At the recent Intuit QuickBase #EMPOWER2015 conference, one session included a few small but mighty IT outfits discussing how they drive innovation through low-code app development.
In Chicago this year, Intuit QuickBase marketing director, Karen Devine moderated a lively panel of SMB representatives , including Sarah Clark, director of finance and operations at Gateways Access to Jewish Education; Cyril Cohen, president at Cyril’s Bakery; Andrew Cole, HR manager at Revolution Brewing; Coco Curiopolis, chief operating officer at Style Blueprint; and Chris Schwartz, logistics manager at McDonough.
Rethinking Key Processes
Small businesses manage a lot of moving parts, but many forward-thinking owners and executives are leveraging technology to facilitate core operations. For instance, for Chris at logistics company McDonough, QuickBase transformed how products were tracked. “Before the new system, we typed everything into a spreadsheet, and it was difficult for our sales team to derive any meaningful information from it,” he says. “Now we are able to enter production details for each unit in real time.”
Cyril’s Bakery, which provides frozen baked goods to restaurants and grocery stores, has a complex distribution model, and the U.S. Food Service had mandated the company switch from disparate to centralized information storage. “We design and market the products, but we never touch them,” says owner Cyril. “Because we deal with multiple manufacturers, it has helped to automate the cycle from purchase order to delivery. We’re also much better able to secure deduction backup from distributors. It now happens in minutes instead of months.”
Andrew, whose company supplies alcoholic beverages to events, is developing a cloud-based management system that allocates resources such as equipment, products, and staff, fields donation requests, and assesses costs and return on investment. “We anticipate being able to tell, much more objectively, if a particular event is successful,” Andrew says. “We will also be able to make sure nothing slips through the cracks, such as a payroll manager forgetting an email that results in an employee not getting paid. Our previous system was unwieldy and mistakes were made.”
Every year, Sarah’s organization hires a new army of teenage volunteers. She was accustomed to a time-consuming process involving lots of paperwork and emails being passed back and forth. “Using QuickBase, we’ve automated everything,” she says. “It appeals to the teens because it’s technically-based – boosting our brand and reputation. Potential volunteers think we are cool people to work for.”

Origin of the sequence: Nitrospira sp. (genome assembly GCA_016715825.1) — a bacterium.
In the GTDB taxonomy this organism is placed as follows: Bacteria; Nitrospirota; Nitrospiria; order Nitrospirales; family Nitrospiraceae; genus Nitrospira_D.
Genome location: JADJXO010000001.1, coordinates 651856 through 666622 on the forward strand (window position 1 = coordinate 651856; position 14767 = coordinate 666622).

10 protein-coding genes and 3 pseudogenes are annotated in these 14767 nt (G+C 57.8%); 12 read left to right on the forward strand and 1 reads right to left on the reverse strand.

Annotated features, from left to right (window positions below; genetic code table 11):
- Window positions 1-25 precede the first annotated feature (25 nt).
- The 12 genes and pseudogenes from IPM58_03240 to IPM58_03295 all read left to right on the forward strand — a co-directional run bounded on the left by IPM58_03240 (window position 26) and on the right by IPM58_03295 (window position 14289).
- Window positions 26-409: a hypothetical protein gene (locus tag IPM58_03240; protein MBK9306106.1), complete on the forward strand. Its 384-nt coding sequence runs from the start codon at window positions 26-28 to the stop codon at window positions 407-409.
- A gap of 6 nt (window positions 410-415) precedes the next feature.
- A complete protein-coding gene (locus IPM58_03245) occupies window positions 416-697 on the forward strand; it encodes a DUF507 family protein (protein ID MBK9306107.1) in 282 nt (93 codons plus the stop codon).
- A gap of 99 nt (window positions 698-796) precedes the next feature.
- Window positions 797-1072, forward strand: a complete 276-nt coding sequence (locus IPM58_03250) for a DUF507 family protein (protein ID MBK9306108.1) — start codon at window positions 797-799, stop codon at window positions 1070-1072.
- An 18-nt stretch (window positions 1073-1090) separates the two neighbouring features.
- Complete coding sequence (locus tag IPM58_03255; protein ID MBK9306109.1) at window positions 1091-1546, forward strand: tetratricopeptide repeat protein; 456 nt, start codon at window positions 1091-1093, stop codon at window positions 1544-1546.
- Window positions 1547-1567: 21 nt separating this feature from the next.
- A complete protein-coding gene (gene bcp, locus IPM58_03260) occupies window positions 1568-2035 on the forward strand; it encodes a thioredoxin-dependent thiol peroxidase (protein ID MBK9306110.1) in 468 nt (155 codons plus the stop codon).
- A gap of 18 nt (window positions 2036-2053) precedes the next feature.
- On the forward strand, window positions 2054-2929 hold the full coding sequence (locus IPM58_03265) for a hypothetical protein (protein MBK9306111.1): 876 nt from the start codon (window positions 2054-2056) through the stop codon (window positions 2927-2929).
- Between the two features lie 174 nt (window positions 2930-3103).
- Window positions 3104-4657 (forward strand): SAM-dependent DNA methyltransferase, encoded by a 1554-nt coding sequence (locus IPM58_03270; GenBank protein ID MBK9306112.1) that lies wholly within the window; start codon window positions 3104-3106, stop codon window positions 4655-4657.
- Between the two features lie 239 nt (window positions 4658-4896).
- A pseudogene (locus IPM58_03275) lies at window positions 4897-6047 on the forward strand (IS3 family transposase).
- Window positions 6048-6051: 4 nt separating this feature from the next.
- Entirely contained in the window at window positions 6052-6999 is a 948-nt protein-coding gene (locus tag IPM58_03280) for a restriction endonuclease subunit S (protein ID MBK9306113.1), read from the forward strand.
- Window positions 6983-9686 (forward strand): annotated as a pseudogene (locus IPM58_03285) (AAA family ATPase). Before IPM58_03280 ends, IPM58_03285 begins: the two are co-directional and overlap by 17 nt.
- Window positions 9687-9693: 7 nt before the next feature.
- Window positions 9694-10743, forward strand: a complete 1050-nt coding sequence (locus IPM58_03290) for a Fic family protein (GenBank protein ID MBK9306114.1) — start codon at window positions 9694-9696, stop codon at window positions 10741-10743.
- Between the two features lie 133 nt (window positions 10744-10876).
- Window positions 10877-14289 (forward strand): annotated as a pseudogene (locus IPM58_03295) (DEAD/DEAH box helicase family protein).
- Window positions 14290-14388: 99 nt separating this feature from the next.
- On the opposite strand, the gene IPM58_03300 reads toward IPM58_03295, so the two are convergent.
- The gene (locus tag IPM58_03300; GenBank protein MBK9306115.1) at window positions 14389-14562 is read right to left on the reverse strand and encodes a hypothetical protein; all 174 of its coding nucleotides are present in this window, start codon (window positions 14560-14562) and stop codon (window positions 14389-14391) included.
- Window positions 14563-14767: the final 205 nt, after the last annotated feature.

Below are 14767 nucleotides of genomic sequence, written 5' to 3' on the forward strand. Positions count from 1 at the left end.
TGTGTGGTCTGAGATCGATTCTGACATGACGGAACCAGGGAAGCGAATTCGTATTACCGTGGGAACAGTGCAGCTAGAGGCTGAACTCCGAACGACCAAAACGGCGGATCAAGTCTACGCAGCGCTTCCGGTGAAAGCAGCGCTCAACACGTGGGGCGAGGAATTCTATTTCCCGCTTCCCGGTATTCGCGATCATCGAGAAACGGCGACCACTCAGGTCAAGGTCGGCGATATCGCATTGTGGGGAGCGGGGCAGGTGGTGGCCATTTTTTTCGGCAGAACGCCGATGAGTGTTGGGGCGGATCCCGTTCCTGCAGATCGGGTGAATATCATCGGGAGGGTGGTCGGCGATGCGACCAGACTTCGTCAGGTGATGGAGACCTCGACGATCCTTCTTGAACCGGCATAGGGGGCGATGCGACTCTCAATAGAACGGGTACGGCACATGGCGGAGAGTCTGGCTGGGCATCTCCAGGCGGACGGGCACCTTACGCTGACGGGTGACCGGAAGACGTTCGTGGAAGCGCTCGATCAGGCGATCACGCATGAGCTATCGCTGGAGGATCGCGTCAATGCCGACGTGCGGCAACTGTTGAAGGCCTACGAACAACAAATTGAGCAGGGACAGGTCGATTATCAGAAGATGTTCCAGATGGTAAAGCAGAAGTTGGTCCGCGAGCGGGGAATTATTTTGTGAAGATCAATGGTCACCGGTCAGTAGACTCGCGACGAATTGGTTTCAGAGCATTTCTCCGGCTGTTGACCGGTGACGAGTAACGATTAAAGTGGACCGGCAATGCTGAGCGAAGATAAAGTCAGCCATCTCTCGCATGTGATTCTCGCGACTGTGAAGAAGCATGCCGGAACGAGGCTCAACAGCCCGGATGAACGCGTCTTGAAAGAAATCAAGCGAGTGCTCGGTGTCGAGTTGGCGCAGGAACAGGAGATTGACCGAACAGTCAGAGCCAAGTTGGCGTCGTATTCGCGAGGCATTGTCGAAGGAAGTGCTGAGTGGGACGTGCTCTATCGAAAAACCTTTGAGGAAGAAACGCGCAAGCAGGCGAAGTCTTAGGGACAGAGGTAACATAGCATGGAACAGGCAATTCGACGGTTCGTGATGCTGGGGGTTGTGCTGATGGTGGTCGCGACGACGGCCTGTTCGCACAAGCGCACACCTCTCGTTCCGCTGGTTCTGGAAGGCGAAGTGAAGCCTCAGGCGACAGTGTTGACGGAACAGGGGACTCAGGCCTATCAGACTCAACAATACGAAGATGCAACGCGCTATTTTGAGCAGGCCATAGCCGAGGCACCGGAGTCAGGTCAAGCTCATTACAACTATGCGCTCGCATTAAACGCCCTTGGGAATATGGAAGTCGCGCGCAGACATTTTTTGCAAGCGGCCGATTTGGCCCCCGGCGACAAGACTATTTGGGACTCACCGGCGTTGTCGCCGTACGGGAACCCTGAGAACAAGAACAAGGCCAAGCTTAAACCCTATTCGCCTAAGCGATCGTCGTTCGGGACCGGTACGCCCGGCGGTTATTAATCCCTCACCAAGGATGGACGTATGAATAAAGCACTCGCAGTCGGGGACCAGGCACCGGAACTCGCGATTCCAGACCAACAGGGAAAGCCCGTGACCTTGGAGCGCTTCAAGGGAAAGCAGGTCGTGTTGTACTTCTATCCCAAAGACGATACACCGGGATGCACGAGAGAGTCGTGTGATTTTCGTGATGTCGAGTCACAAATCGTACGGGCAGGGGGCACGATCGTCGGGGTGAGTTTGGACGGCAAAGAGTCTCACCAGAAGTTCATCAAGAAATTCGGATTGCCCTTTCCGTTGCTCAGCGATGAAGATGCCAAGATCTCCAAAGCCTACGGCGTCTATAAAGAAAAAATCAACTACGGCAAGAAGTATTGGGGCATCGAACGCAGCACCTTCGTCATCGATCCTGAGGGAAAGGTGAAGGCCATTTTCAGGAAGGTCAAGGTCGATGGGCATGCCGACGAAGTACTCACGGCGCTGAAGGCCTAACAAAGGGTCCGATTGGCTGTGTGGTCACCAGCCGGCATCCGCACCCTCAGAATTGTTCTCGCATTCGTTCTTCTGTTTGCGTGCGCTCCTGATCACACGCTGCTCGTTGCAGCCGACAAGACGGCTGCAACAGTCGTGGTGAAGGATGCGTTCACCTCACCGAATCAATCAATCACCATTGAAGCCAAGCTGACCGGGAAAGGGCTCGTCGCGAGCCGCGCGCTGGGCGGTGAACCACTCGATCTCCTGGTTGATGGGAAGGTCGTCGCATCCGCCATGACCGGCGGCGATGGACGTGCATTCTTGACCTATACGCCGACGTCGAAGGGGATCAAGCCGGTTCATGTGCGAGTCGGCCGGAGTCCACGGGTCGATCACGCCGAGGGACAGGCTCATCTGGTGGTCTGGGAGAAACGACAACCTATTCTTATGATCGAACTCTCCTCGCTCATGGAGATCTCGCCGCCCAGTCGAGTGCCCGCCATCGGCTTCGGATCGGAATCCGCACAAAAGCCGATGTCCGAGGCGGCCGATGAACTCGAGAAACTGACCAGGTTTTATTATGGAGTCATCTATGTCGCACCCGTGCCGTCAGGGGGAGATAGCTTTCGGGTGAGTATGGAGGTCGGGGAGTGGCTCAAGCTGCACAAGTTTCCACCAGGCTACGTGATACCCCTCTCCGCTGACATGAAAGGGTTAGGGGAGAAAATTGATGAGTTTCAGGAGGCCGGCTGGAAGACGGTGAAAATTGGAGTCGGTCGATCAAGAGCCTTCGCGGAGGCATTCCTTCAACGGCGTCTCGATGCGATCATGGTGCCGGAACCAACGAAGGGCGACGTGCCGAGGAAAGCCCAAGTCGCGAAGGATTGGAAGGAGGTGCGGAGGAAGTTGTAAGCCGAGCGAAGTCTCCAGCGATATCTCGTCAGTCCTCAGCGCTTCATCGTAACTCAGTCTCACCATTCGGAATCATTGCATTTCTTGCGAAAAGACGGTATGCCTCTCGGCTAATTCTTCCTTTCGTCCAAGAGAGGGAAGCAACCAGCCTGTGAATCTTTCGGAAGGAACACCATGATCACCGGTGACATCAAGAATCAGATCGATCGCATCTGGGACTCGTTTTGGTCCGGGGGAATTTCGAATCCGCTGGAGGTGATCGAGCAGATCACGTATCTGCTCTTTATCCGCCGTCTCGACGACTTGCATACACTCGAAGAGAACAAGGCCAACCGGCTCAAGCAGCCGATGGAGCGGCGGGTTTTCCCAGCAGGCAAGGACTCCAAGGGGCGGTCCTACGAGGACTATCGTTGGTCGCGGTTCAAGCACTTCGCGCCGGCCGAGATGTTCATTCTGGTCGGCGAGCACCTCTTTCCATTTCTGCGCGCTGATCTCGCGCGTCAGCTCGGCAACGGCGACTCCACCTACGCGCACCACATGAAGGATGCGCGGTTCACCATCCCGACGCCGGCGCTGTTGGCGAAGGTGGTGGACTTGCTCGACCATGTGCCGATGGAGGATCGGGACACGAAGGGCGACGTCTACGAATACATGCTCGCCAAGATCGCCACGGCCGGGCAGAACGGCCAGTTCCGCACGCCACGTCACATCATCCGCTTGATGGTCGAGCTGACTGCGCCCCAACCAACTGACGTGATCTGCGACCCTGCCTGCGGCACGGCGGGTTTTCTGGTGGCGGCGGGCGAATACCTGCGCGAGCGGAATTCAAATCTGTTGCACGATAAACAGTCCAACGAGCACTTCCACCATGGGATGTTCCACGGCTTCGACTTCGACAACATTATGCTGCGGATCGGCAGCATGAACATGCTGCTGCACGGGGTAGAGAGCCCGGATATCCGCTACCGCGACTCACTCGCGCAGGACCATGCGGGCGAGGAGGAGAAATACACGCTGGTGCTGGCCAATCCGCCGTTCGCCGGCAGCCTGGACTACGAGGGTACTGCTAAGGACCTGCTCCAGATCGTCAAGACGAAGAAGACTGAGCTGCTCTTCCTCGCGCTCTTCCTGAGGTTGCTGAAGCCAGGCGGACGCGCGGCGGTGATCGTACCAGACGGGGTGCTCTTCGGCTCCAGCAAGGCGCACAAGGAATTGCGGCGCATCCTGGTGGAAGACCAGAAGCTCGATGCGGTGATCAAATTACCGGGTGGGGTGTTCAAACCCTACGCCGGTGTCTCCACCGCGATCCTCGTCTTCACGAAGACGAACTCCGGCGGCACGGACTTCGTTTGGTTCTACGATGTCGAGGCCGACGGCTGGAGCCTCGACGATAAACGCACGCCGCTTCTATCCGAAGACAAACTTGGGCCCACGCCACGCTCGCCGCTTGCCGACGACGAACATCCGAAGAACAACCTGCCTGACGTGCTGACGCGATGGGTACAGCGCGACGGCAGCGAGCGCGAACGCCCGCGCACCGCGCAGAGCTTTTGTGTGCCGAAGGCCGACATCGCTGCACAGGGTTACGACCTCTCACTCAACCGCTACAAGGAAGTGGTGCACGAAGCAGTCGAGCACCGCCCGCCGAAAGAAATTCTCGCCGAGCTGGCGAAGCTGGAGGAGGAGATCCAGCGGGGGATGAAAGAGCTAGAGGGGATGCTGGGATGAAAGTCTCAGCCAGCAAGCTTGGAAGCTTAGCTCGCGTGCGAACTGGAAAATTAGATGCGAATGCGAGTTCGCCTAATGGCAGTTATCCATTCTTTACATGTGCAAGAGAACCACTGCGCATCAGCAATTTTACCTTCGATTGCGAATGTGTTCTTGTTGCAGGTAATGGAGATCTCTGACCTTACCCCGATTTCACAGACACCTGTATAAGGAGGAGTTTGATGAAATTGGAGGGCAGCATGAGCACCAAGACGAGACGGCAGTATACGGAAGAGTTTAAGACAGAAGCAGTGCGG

At online magazine Style Blueprint, Coco was losing advertisers because they felt ignored. “We need to take care of our advertisers by ensuring that they are included in editorial content, but it has been hard to keep track of activity,” she says. “We’re now using QuickBase to get our sales and editorial teams talking to each other and to deliberately incorporate ad clients into stories each month.”
Small and medium-sized businesses are moving more operations into the cloud, and system integration is essential. Cyril claims that by the end of this year, the bakery will be 100 percent cloud-based, integrating QuickBase with Bill.com for accounting and DocuSign for digital signatures.
Sarah uses software program DonorPerfect and QuickBooks with QuickBase, and Coco currently integrates Zap with QuickBase and plans to incorporate Bill.com, DocuSign, and QuickBooks online in the coming year.
At Revolution Brewing, reports are automated in QuickBase and imported into the ADP payroll system. Andrew is also adding recruiting and other HR functions to his QuickBase arsenal. “We just keep integrating more and more, because QuickBase really is the perfect platform for low-code employees,” he says. “Ownership at the app level can be anyone in the company. All it takes is an individual with a drive to make a process better.”
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